D: Pedro Costa / 94m
Cast: Vanda Duarte, Nuno Vaz, Mariya Lipkina, Isobel Ruth, Inês de Medeiros, Miguel Sermão
Clotilde (Duarte) lives in one of the poorest districts in Lisbon, the infamous Estrela d’Africa. She works as a cleaner in more affluent properties, and has a husband (Sermão) who treats her badly and a daughter. When her friend, Tina (Lipkina) comes home after giving birth to an unwanted baby, she tries her best to support her. But Tina isn’t bonding with her baby, and her partner (Vaz) doesn’t want very much to do with the child either. But when he suspects that Tina is trying to kill herself and the baby, he takes it away and tries to sell it on the street. He’s unsuccessful, however, but the baby falls ill and he takes it to a hospital. There he and the baby attract the attention of a nurse (Ruth) who takes an interest in their plight.
She takes the father back to her home and tries to learn more about his predicament, but he’s rude to her and leaves abruptly. The baby is allowed to go home the next day, and its father takes her back to the nurse’s home. He tries to leave it there but the nurse is unable (and unwilling) to take on the responsibility. Clotilde, meanwhile, begins taking Tina with her on her cleaning jobs. But away from these jobs, Tina remains listless and uninterested in the idea of being a mother. When Clotilde is unwell, Tina takes on one of her cleaning jobs, but when the client (who proves to be the nurse) comes home she finds Tina slumped on the kitchen floor with the gas on; she rescues her just in time. The father tries again to divest himself of the baby, and is successful in giving it to a prostitute (de Medeiros).
The nurse visits Tina to ensure she’s okay, while Clotilde returns to work. Matters begin to settle down, but there’s a sense that the father should be made to pay for his actions regarding the baby.
Actually filmed in Lisbon’s notoriously poverty-stricken “Estrela d’Africa” Fontainhas district, Ossos is an unremittingly bleak look at the lives of a handful of its inhabitants. It’s a dark, depressing drama, reflecting the milieu of the district and giving the viewer a glimpse at the impoverished area that its characters do their best to survive in. There’s a telling moment early on when the father is seen striding along a street with the baby in tow, and the reality of the area’s physical decay is evident in the various dilapidated buildings and overall sense of a blighted community. By focusing on this terrible state of affairs, writer/director Costa paints a convincing portrait of blasted lives and the continual struggle to maintain some semblance of “normality”.
Tina’s estrangement from her child is told with a dispassionate faux-documentary feel – indeed the whole movie has that approach – and as a result the movie keeps its distance from its characters, observing them more than engaging with them. The movie contains a mix of static close ups (often held for some time) and medium shots that emphasise the sense of separation that Costa wants the viewer to experience. By keeping his characters at a remove, Ossos becomes more of a social study, and proves gloomily effective as a result.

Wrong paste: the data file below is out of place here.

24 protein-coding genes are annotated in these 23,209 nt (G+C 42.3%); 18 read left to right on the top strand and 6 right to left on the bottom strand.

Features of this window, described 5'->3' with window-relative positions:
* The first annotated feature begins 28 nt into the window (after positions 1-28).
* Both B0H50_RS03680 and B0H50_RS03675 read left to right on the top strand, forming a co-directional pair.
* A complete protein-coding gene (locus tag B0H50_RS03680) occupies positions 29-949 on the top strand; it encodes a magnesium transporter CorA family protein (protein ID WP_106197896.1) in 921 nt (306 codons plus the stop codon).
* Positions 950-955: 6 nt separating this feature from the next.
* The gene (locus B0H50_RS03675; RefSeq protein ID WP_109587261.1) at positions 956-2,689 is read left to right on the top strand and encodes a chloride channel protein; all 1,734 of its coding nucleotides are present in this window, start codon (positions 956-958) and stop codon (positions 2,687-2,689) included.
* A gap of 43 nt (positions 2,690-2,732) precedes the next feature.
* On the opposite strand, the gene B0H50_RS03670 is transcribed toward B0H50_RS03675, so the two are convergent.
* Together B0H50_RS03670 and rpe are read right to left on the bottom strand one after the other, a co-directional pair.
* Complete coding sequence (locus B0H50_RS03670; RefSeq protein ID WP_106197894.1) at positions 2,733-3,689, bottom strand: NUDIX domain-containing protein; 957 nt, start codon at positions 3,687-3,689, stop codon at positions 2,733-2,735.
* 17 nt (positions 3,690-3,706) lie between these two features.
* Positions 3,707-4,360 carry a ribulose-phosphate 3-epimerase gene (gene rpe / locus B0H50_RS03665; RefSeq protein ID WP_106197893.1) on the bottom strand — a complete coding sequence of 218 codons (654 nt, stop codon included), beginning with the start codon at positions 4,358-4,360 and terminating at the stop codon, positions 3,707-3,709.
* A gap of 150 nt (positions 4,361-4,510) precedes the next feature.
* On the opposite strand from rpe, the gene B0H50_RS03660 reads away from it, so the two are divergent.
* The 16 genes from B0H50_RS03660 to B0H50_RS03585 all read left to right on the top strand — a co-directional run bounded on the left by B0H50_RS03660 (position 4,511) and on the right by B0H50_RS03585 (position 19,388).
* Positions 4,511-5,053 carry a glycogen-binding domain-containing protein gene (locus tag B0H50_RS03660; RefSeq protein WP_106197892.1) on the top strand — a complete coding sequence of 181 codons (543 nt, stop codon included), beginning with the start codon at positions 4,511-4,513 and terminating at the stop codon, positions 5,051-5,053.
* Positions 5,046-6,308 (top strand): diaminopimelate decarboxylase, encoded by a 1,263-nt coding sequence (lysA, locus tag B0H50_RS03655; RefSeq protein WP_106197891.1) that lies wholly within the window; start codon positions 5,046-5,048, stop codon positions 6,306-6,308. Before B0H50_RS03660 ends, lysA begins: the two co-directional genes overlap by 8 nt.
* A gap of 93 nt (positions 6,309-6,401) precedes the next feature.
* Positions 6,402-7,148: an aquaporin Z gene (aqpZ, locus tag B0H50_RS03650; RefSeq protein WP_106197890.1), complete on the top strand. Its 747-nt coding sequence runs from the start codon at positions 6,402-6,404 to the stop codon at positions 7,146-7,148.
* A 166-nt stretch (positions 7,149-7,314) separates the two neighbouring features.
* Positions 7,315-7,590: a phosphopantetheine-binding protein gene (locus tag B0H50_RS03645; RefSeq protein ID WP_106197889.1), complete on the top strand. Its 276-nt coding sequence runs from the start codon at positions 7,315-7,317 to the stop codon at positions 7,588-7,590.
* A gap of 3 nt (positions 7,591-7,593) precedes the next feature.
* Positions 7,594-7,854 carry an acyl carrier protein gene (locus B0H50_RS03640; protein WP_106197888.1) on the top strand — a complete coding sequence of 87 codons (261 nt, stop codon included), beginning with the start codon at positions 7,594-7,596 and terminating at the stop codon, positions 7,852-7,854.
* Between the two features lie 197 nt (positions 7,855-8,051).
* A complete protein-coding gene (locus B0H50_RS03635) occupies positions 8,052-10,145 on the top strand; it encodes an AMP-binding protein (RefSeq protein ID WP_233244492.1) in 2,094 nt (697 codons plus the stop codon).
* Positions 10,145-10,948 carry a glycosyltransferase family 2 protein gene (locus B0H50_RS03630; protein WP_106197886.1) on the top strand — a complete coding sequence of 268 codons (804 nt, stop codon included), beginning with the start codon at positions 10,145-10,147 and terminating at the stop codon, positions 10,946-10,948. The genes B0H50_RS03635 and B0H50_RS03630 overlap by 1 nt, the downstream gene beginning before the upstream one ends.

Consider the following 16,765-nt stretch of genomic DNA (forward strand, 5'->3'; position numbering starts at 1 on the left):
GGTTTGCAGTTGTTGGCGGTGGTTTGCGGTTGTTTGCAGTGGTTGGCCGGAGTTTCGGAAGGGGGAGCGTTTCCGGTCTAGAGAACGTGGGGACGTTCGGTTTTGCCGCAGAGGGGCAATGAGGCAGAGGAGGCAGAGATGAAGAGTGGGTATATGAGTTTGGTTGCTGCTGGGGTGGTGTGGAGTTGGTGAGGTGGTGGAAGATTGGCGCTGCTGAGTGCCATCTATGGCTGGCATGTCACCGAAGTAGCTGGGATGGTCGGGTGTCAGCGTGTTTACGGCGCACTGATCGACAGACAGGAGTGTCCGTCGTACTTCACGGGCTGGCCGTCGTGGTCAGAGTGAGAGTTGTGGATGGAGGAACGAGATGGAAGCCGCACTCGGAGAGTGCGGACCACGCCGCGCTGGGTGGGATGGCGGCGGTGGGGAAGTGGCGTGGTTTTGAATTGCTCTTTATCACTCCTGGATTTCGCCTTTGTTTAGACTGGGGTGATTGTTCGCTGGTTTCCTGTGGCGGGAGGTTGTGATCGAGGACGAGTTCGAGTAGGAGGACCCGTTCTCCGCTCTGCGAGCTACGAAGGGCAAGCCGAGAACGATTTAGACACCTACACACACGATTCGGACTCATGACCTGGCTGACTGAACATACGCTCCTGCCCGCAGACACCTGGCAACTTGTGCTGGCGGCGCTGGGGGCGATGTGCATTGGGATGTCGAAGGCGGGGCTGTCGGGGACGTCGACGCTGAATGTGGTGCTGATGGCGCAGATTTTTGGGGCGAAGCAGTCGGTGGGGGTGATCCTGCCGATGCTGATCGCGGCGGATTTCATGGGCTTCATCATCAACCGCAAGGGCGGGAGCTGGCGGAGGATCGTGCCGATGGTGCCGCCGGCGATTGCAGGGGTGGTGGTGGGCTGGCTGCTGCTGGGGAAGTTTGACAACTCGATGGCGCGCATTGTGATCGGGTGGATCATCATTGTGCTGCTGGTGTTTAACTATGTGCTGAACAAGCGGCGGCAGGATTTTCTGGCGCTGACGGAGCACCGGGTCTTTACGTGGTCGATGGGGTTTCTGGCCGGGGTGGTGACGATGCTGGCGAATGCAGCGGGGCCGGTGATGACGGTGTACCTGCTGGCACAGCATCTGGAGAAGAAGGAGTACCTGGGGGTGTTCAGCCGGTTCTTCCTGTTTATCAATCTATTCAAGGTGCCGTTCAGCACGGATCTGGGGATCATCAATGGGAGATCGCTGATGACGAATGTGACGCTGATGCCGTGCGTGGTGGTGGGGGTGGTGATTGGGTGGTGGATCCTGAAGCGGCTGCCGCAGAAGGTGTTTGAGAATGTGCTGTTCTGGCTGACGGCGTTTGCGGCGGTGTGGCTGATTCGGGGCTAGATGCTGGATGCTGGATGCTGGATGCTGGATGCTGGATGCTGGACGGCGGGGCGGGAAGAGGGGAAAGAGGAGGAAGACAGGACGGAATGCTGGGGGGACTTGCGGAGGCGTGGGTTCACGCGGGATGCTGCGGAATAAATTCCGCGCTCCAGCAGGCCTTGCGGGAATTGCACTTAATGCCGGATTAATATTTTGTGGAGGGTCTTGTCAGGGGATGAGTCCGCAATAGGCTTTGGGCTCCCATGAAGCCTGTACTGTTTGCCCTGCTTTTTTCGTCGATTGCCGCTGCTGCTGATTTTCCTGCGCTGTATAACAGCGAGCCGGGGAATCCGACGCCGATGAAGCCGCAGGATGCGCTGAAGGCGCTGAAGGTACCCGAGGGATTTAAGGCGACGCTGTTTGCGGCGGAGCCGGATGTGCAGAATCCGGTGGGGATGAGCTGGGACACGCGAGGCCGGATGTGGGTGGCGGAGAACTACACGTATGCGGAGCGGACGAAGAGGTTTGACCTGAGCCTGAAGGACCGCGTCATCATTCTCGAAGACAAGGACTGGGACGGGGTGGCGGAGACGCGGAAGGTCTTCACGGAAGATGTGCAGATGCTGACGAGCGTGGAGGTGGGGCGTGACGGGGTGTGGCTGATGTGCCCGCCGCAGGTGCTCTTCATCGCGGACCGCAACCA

Making the most of its dismal mise-en-scene, the movie highlights the ways in which even the most disadvantaged try and make the most of what they have (even if it seems painfully little). Clotilde has a job that constantly reminds her of her place in society, her clients’ homes so much cleaner (thanks to her), warmer and welcoming. And yet she perseveres, doing her best to overcome the shortcomings of her own life, and doing her best to help Tina when she most needs it. She’s a good woman who doesn’t know any other way of dealing with the life she lives. In contrast, her husband has given up trying to make any difference in his own life, and is recalcitrant and dismissive of others who continue trying; or worse, who achieve any significant changes.
It’s not entirely doom-and-gloom, but does seem like it. However, Costa finds unexpected humour in the way his female characters interact with each other, their caring attitude and natural affinity reminding the viewer – and themselves – that there’s always hope, even in the worst of situations. It’s a positive message, and one that holds its own amongst the grime and sombre depredations of daily life in Fontainhas. This makes some scenes more rewarding than others, and the movie constantly surprising, despite its uncompromising tone. It’s a testament to Costa’s confidence in his material that these aspects make as much impression as they do.
He elicits quietly understated performances from his cast, with Duarte’s androgynous-looking Clotilde the movie’s early focus. Vaz is appropriately arrogant and childlike, his dogged determination to rid himself of his child the actions of a spoilt teenager unprepared for so much responsibility. Lipkina has the least to do, her fixed gaze cleverly indicating the worlds within worlds that make up her vacant stare. And Roth adds humanity to the piece with her kind-hearted nurse acting as the way in for any viewers having trouble connecting with the other characters.
With the narrative petering out by the movie’s end, Ossos isn’t entirely successful in what it does, but as a penetrating look at the lives of Lisbon’s disenfranchised, it packs a significant punch. The story and plot may be slight but it retains enough of a hook to make it an emotional, and rewarding, viewing experience.
Rating: 8/10 – a minor classic from Portugal, and evidence that slum life can be as positive as any other, Ossos is never far from astonishing thanks to Costa’s considered, measured approach; thought-provoking and resonant on many levels, it’s a movie that honours the residents of Fontainhas, and does so without being in any way pretentious.